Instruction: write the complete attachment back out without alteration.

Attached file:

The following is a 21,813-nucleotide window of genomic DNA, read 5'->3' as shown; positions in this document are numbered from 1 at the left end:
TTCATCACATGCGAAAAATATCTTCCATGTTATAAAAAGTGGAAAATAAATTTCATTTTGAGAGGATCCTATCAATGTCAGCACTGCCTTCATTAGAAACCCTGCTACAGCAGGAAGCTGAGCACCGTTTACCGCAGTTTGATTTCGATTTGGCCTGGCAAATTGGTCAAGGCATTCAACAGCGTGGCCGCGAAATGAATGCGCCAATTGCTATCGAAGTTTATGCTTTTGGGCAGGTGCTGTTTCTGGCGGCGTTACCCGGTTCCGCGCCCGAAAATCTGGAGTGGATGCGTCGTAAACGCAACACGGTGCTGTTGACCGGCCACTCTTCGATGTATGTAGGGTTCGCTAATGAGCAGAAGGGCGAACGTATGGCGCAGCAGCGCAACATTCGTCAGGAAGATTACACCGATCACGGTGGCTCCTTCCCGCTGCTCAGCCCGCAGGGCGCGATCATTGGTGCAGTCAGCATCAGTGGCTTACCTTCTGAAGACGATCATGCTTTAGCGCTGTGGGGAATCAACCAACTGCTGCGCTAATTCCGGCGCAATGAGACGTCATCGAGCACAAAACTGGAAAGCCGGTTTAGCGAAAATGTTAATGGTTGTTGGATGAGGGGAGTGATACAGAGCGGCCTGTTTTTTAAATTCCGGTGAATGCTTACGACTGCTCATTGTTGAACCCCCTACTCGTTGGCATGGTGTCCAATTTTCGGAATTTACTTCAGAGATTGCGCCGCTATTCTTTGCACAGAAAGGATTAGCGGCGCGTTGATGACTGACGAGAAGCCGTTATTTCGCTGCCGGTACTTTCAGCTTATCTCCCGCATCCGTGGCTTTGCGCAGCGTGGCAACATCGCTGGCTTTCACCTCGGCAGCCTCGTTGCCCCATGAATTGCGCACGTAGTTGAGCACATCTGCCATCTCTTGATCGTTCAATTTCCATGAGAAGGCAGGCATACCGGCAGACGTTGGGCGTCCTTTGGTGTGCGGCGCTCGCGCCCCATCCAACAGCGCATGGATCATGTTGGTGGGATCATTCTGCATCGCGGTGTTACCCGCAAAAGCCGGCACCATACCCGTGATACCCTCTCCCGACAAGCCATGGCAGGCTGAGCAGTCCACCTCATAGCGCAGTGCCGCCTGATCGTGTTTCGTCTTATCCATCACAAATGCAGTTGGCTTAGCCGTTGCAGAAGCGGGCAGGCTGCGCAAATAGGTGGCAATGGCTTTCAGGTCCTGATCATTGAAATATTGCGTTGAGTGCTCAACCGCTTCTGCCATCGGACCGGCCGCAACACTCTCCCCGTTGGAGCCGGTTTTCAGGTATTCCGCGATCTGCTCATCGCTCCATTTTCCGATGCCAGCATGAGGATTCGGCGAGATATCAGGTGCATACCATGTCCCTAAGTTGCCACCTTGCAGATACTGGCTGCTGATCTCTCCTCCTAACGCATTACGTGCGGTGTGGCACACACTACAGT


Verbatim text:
The following is a 21,813-nucleotide window of genomic DNA, read 5'->3' as shown; positions in this document are numbered from 1 at the left end:
TTCATCACATGCGAAAAATATCTTCCATGTTATAAAAAGTGGAAAATAAATTTCATTTTGAGAGGATCCTATCAATGTCAGCACTGCCTTCATTAGAAACCCTGCTACAGCAGGAAGCTGAGCACCGTTTACCGCAGTTTGATTTCGATTTGGCCTGGCAAATTGGTCAAGGCATTCAACAGCGTGGCCGCGAAATGAATGCGCCAATTGCTATCGAAGTTTATGCTTTTGGGCAGGTGCTGTTTCTGGCGGCGTTACCCGGTTCCGCGCCCGAAAATCTGGAGTGGATGCGTCGTAAACGCAACACGGTGCTGTTGACCGGCCACTCTTCGATGTATGTAGGGTTCGCTAATGAGCAGAAGGGCGAACGTATGGCGCAGCAGCGCAACATTCGTCAGGAAGATTACACCGATCACGGTGGCTCCTTCCCGCTGCTCAGCCCGCAGGGCGCGATCATTGGTGCAGTCAGCATCAGTGGCTTACCTTCTGAAGACGATCATGCTTTAGCGCTGTGGGGAATCAACCAACTGCTGCGCTAATTCCGGCGCAATGAGACGTCATCGAGCACAAAACTGGAAAGCCGGTTTAGCGAAAATGTTAATGGTTGTTGGATGAGGGGAGTGATACAGAGCGGCCTGTTTTTTAAATTCCGGTGAATGCTTACGACTGCTCATTGTTGAACCCCCTACTCGTTGGCATGGTGTCCAATTTTCGGAATTTACTTCAGAGATTGCGCCGCTATTCTTTGCACAGAAAGGATTAGCGGCGCGTTGATGACTGACGAGAAGCCGTTATTTCGCTGCCGGTACTTTCAGCTTATCTCCCGCATCCGTGGCTTTGCGCAGCGTGGCAACATCGCTGGCTTTCACCTCGGCAGCCTCGTTGCCCCATGAATTGCGCACGTAGTTGAGCACATCTGCCATCTCTTGATCGTTCAATTTCCATGAGAAGGCAGGCATACCGGCAGACGTTGGGCGTCCTTTGGTGTGCGGCGCTCGCGCCCCATCCAACAGCGCATGGATCATGTTGGTGGGATCATTCTGCATCGCGGTGTTACCCGCAAAAGCCGGCACCATACCCGTGATACCCTCTCCCGACAAGCCATGGCAGGCTGAGCAGTCCACCTCATAGCGCAGTGCCGCCTGATCGTGTTTCGTCTTATCCATCACAAATGCAGTTGGCTTAGCCGTTGCAGAAGCGGGCAGGCTGCGCAAATAGGTGGCAATGGCTTTCAGGTCCTGATCATTGAAATATTGCGTTGAGTGCTCAACCGCTTCTGCCATCGGACCGGCCGCAACACTCTCCCCGTTGGAGCCGGTTTTCAGGTATTCCGCGATCTGCTCATCGCTCCATTTTCCGATGCCAGCATGAGGATTCGGCGAGATATCAGGTGCATACCATGTCCCTAAGTTGCCACCTTGCAGATACTGGCTGCTGATCTCTCCTCCTAACGCATTACGTGCGGTGTGGCACACACTACAGT